Things to Consider Before Getting a Dog
The cost of taking in a new dog and caring for him properly can be quite high. Some things you will pay for include licenses, veterinary care (including spaying or neutering and vaccinations), grooming, classes for training and obedience, toys, food and, sometimes, boarding.
Having a dog is like having another member of the family. Care, feeding, exercise: They require constant care and attention. You can't ignore them just because you're too busy or tired. Think about the things that already require your time. Do you have the time to commit to caring for a dog for its entire lifetime?
What kinds of health and safety issues could owning a dog cause? Are you or any of your family allergic to dogs? Do you have small children who have never been around a pet? These are critical factors that need to be determined before you adopt a dog.
Is your living space too small to keep a large breed dog comfortably and safely? The kind of home you have can affect the size and breed of dog you choose. Is your home a house or an apartment? Some breeds are very active and need lots of exercise or attention. Do you have a backyard or local park? Neighbors?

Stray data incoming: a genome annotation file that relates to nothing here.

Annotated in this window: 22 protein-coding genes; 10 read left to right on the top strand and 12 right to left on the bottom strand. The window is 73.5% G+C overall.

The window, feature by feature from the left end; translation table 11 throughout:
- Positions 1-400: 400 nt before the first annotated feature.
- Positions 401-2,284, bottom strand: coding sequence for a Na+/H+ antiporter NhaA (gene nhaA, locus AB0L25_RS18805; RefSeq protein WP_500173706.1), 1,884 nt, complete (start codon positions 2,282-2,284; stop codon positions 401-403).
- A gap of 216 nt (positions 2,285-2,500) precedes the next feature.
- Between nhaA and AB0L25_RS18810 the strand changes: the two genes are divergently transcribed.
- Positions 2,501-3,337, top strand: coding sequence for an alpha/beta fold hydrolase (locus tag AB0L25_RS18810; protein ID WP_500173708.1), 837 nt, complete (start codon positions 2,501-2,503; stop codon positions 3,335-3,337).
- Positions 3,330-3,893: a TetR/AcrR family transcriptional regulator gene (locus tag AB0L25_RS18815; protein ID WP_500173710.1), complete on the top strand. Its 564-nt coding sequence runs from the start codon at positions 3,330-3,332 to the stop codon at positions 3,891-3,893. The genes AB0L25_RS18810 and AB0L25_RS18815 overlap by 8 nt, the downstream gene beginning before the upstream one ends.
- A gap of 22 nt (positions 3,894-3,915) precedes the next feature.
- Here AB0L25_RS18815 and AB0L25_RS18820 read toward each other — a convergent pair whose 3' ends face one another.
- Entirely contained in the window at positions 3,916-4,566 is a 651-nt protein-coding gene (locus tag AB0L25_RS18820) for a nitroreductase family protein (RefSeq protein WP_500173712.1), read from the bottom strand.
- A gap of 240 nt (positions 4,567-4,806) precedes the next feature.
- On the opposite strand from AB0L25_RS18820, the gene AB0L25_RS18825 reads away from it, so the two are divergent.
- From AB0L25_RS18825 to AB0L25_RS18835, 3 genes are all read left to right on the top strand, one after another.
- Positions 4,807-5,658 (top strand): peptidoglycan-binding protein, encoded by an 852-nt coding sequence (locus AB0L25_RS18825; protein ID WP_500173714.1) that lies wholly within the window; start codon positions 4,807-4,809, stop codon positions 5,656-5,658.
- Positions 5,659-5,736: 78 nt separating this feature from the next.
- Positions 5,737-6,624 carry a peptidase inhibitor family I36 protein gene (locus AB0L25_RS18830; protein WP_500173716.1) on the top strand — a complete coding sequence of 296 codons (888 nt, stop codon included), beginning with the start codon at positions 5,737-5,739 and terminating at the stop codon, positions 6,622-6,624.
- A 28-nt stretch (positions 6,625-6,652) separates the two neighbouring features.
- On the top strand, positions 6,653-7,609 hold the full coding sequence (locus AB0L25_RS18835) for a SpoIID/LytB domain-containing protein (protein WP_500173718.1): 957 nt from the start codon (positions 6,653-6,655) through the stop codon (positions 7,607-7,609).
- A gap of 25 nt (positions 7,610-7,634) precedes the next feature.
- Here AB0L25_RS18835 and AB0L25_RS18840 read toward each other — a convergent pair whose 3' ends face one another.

It's easy to fall in love with a puppy or dog in an instant, but you have to be realistic about providing the right kind of environment for his health and happiness.
Getting a pet for a child is a common reason for adopting a dog. For some families, it's a rite of passage that teaches a child responsibility, care and love. Are your children really ready for such tasks? Take into account the ages of your children and at what point you should introduce them to the accountability that's required of a pet owner.
And, most important, think about how safe you feel leaving your small children with certain dog breeds. Your child may not know how to play with a dog properly. Child and dog will need to be gradually introduced before they can be left to enjoy each other's company.
Before adopting, make sure you know what kinds of pet laws exist in your community. Most will require licensing, vaccinations, leashes and identification. When you take your new dog or puppy to the veterinarian for the first time, ask what is required of a pet owner in your neighborhood.
Do you live in a rental community? It most likely has guidelines regarding pets. Some properties don't allow them at all. Check before you bring a pet home. It could save unnecessary heartache later.
With a little planning, you can choose the right dog for your home, family and lifestyle, and enjoy many happy years together.